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another road. there is always, if you try, you can always find a path. tavis: give me some key markers down the road, a key moments that happened for you that allowed you to get to this place with geomagic, once you left new mexico. >> first, i met an entrepreneur in city ago. i worked for him while i was studying computer science. then, i took a job at bell labs because it was an iconic company. i took a pay cut from the starting job to the bell labs job to pursue innovation and education. and then i got bored at bell labs and took another job at the university and again took a pay cut because i saw that i was going to make a movie with
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arnold, and that was something i wanted to do. it was art and science and visual. i would do that without being paid. interestingly, at the start a company, i did database, and at the other, i did network. i did graphics at another company. those three are what form the basic for the mosaic browser, which turned into netscape and internet explorer. so being able to guide this group of students to create this first multimedia internet browser comes from my trajectory of pursuing something that i and interested in, not necessarily about a higher position or better pay. it gives me that basis to do that. tavis: given where you started, what do you make about being on the front side of the internet browsers, netscape?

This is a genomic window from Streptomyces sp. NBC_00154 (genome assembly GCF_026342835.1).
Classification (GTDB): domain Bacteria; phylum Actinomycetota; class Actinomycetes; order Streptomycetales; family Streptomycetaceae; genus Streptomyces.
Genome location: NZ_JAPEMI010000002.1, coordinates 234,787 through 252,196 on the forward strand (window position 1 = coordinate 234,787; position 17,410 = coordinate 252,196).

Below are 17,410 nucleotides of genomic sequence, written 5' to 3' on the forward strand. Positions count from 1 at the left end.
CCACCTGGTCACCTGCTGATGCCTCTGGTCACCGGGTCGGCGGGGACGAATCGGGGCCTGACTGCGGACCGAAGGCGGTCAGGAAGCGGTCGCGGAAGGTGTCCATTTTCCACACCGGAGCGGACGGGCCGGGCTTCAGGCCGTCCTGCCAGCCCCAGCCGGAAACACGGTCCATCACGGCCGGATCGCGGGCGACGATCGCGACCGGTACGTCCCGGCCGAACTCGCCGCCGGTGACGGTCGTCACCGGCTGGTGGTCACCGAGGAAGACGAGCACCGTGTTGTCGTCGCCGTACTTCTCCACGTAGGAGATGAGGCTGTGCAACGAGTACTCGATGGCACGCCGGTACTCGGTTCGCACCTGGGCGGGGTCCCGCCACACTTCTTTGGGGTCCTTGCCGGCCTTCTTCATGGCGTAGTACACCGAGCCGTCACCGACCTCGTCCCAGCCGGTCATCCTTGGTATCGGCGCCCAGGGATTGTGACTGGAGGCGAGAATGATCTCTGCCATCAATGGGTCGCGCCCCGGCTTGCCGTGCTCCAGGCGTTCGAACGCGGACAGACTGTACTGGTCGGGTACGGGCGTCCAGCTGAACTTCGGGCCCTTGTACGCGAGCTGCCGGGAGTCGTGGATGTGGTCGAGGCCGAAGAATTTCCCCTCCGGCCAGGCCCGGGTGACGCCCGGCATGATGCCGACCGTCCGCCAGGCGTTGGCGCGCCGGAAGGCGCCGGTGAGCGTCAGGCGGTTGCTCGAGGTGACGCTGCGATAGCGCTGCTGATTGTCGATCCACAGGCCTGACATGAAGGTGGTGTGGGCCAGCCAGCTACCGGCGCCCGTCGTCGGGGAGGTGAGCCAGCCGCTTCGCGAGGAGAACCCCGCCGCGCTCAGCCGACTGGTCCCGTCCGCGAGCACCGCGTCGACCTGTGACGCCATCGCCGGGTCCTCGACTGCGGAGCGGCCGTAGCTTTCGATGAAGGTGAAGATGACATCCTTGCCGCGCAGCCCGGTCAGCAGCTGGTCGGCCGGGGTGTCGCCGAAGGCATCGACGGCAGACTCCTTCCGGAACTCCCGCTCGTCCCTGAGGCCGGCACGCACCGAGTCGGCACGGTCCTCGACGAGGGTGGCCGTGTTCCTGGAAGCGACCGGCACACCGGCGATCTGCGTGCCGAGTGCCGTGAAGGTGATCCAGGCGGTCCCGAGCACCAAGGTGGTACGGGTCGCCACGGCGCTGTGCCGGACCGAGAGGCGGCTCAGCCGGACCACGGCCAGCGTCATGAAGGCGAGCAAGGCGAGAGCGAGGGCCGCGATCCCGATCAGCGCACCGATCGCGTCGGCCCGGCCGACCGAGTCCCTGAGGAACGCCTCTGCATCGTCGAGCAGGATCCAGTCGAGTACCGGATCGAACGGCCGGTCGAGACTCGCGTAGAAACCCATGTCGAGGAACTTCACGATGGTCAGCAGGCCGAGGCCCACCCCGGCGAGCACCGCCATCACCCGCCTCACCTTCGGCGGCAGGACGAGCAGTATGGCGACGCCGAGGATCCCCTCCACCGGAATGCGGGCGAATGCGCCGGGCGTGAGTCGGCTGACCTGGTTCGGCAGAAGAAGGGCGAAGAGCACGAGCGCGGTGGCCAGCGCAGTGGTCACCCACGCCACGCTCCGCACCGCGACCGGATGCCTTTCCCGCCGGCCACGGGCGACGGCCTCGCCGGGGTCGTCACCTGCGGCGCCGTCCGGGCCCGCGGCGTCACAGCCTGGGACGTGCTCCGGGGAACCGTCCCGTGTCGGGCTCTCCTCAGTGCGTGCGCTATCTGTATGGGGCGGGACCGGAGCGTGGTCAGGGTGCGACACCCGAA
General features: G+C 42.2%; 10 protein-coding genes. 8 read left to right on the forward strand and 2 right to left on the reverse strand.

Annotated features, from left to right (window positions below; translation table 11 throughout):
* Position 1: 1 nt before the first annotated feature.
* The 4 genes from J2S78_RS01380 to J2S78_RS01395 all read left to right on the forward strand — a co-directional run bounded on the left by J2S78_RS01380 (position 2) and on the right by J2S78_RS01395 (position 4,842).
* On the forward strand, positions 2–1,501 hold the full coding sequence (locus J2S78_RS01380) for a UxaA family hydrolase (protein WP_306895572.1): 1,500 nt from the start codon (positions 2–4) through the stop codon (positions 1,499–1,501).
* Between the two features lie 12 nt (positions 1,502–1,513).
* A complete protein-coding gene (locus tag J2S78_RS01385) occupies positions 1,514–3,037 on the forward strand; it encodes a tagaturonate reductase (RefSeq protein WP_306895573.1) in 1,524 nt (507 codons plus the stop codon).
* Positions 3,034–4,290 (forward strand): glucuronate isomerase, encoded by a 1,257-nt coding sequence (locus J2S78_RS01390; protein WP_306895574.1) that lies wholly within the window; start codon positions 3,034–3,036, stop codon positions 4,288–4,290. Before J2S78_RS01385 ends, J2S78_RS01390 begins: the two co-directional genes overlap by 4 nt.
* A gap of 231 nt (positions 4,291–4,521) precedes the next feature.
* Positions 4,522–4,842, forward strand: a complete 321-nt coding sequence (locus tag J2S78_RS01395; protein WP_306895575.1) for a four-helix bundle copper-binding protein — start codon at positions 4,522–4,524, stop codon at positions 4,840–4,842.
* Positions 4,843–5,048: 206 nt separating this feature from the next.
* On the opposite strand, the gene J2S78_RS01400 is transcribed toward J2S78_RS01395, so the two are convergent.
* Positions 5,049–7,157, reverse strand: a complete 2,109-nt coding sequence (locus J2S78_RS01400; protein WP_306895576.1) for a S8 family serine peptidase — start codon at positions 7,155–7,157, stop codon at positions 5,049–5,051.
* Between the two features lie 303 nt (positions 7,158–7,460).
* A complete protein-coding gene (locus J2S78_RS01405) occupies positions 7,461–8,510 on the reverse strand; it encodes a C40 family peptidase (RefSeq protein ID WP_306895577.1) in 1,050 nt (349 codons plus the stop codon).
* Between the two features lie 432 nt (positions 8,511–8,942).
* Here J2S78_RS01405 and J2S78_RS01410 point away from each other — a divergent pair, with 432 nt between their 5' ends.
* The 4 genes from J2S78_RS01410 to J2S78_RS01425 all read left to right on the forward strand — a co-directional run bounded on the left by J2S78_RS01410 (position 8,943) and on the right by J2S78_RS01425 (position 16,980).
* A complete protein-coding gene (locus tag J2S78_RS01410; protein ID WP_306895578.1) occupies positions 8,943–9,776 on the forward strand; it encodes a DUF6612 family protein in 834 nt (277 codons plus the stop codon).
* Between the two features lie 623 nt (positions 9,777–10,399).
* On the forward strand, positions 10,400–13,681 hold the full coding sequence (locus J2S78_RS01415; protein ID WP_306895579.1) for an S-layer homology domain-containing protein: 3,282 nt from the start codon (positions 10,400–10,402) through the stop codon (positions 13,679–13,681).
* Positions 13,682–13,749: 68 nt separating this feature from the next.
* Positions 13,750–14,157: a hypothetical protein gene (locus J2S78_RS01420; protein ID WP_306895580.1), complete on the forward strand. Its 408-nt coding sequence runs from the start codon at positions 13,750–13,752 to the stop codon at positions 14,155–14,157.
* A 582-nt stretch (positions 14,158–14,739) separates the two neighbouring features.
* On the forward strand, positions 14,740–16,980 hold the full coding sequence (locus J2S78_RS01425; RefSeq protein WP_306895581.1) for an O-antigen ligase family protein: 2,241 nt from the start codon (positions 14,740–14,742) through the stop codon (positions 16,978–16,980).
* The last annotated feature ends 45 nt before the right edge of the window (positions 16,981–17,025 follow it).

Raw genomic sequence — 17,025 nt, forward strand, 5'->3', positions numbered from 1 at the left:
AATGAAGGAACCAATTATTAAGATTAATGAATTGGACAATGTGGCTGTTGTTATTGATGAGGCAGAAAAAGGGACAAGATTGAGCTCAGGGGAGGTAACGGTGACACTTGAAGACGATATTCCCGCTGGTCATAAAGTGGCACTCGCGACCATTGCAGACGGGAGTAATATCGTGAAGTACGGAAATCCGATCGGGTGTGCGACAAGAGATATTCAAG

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marc andreessen is iconic. he is yours did. what do you make of how all of this came to be, given where you started? >> i think of part of it when i look at it is that i was a nobody, and i wanted to be somebody, and i did not know where to start, so i went this like journey of never agreeing to that i was nobody or that i could not do something, but i also did not have a target, so i traversed my life in this unconventional way, just pursuing whenever i had a passion for, whenever i felt could contribute to society or the technology that would be tomorrow. i pursued that. and that is what i climbed this mountain range. at every peak, the view is different, but for you to arrive at a different peak, sometimes you have to go down before you go up. sometimes we do not want to take
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a downside, we just want to keep going up. there is nothing wrong with that. tavis: it is anti-american to step down. that is our problem. but you are right. you cannot go to that next peak with of the ebb and flow. >> it is very interesting, because when i started geomagic, i wanted to combine internet technology. i was working with the internet. the idea was to change the manufacturing to mass personalization. you can see my shoes. this is 3-d printing. this is the technology of tomorrow. tavis could get that shoe -- tavis: get that shoe. >> bid is at a museum of art.
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lightweight. biodegradable. but my passion is about how can we change the things that we design and manufacture such that we can bring jobs back to our country and to have greener technology. less of a carbon footprint. i think this is the next big thing. tavis: i think i get it, and i think the audience gets it now, but when you named this book, what were you thinking? >> whether or not on to a partnership or a country being divided or a business going through a difficult environment, we need this assistance and how we live. tavis: i have been to china and have had the honor many times. my very first trip, i was taken